Web 3.0

During the 1990s, Berners-Lee and collaborators developed proposals for a further stage of web development known as the Semantic Web.

Web 3.0 Semantic

This far-reaching concept, first publicised in a 2001 article in the Scientific American1, is partly implemented in the current stage of web development sometimes called Web 3.0.

At present we cannot see clearly what lies beyond Web 3.0, but in Figure 1.1 we allow for future stages in Semantic Web development by including a loosely defined further stage ‘Web 4.0’.

The Web Evolution Figure 1.1 The Web Evolution

In their 2001 article, Berners-Lee and co-authors pointed out that existing web content was usable by people but not by computer applications.

There were many computer applications available for tasks like planning, or scheduling, or analysis, but they worked only on data files in some standard logical format, not on information presented in natural language text.

A person could plan an itinerary by looking at web pages giving flight schedules, hotel locations, and so forth, but it was not yet possible (then as now) for programs to extract such information reliably from text-based web pages.

The initial aim of the Semantic Web is to provide standards through which people can publish documents that consist of data, or perhaps a mixture of data and text, so allowing programs to combine data from many datasets, just as a person can combine information from many text documents in order to solve a problem or perform a task.

From web of documents to web of data Figure 1.2 From Web of Documents to Web of Data


In information sciences an ontology is a specification of a conceptualisation.

This means they are a formal description of objects, concepts and entities that exist in a particular domain, along with the relationships among them 2. Ontologies are one of the essential pillars of the Semantic Web.

Datasets usually encode facts about individual objects and events, such as the following two facts about the Beatles (shown here in English rather than a database format):

The Beatles are a music group

The Beatles are a group

There is something odd about this pair of facts: having said that the Beatles are a music group, why must we add the more generic fact that they are a group?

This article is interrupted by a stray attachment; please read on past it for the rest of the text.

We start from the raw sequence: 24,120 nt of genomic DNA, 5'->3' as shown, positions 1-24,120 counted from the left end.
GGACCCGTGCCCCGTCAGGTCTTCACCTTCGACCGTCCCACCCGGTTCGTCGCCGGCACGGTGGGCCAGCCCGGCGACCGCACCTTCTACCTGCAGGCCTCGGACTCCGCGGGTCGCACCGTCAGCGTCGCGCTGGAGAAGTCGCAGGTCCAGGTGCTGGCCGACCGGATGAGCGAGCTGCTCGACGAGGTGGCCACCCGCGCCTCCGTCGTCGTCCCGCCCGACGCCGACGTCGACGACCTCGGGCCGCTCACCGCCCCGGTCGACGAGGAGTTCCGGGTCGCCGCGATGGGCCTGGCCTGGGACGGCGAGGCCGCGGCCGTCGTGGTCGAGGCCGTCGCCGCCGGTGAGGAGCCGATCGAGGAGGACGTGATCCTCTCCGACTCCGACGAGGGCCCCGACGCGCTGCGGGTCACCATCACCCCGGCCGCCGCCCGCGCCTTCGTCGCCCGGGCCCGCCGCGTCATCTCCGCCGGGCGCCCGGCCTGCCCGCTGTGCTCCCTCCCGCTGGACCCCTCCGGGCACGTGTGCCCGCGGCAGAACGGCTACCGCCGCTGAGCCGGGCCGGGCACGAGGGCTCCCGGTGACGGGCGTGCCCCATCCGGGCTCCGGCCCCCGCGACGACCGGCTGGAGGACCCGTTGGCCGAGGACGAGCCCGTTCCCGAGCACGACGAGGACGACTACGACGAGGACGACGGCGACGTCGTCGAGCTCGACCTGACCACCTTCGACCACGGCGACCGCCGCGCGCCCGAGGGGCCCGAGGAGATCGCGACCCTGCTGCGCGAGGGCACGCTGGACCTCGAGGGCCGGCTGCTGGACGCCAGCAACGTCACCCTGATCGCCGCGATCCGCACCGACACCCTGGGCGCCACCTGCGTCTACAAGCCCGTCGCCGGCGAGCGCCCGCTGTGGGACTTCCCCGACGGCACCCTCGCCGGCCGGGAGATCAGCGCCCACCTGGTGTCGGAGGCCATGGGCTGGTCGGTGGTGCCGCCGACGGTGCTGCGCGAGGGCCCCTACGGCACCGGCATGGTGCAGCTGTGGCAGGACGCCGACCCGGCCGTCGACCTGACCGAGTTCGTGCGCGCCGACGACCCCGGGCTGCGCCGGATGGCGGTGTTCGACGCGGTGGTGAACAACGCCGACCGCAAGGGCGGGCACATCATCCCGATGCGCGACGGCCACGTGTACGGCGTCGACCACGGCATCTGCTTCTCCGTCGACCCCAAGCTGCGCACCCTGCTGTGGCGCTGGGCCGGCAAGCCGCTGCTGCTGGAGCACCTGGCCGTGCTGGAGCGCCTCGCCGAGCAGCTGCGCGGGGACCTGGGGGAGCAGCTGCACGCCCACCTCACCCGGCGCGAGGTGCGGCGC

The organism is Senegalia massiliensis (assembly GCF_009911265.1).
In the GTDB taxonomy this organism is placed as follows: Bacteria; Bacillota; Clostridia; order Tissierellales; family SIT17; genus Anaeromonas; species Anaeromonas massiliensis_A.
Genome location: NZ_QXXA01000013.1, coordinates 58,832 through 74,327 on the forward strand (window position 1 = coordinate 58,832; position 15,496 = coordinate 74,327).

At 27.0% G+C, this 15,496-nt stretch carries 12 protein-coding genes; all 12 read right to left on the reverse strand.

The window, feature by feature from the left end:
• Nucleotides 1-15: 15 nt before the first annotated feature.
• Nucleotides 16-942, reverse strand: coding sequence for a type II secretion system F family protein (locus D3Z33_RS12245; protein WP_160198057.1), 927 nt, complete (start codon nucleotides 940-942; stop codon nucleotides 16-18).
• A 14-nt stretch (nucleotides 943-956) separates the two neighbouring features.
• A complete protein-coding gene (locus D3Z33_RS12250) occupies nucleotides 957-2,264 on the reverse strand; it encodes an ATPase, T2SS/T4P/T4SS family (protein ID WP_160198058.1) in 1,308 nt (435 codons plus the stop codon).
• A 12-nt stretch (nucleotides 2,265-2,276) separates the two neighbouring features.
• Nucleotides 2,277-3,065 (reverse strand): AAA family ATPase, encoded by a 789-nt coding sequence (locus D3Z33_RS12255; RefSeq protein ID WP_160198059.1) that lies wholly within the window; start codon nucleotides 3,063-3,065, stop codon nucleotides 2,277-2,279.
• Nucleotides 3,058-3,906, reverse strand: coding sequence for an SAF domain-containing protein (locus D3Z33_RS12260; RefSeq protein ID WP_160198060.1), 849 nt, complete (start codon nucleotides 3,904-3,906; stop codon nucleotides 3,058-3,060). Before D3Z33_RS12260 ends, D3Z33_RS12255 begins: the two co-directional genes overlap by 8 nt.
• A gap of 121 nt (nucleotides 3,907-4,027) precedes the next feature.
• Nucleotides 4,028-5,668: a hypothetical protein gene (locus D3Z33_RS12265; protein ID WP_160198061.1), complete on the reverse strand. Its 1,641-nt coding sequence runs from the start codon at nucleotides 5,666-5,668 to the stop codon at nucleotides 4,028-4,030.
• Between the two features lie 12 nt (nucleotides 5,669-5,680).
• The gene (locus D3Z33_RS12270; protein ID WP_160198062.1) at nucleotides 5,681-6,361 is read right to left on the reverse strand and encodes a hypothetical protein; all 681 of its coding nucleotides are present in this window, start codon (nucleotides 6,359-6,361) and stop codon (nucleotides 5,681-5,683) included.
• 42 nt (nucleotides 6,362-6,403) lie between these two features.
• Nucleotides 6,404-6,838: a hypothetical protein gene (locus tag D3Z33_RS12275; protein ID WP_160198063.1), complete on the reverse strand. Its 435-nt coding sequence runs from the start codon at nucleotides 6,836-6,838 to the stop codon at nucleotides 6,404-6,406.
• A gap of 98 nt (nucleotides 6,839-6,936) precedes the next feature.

Must we list these two facts for all music groups – not to mention all groups of acrobats or actors etc.? Must we also add all other consequences of being a music group, such as performing music and playing musical instruments?

Ontologies allow more efficient storage and use of data by encoding generic facts about classes (or types of object), such as the following:

Every music group is a group

Every theatre group is a group

It is now sufficient to state that the Beatles (and the Rolling Stones, etc.) are music groups, and the more general fact that they are groups can be derived through inference.

Ontologies thus enhance the value of data by allowing a computer application to infer, automatically, many essential facts that may be obvious to a person but not to a program.

To allow automatic inference, ontologies may be encoded in some version of mathematical logic. There are many formal logics, which vary in expressivity (the meanings that can be expressed) and tractability (the speed with which inferences can be drawn).

To be useful in practical applications it is necessary to trade expressivity for tractability, and description logic, which is implemented in the Web Ontology Language OWL, does precisely this.

However, despite these restrictions on expressivity, OWL cannot yet be used efficiently for inference over very large datasets, as required by Linked Data applications.

For this reason, most reasoning for Linked Data relies on the far simpler logical resources of RDF-Schema, with OWL used sparingly if at all. We cover these standards later in this week, but first we will go over some of the protocols that allow the implementation of the Web itself.


  1. T. Berners-Lee, J. Hendler and O. Lassila (2001) ‘The Semantic Web’. Scientific American vol. 284 number 5, pp 34-43. Available on-line at http://www.scientificamerican.com/article.cfm?id=the-semantic-web. There is currently a charge of $7.99 USD to download a copy. 

  2. Gruber, T.R., 1993. A translation approach to portable ontology specifications. Knowledge acquisition, 5(2), pp.199-220. 

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Introduction to Linked Data and the Semantic Web

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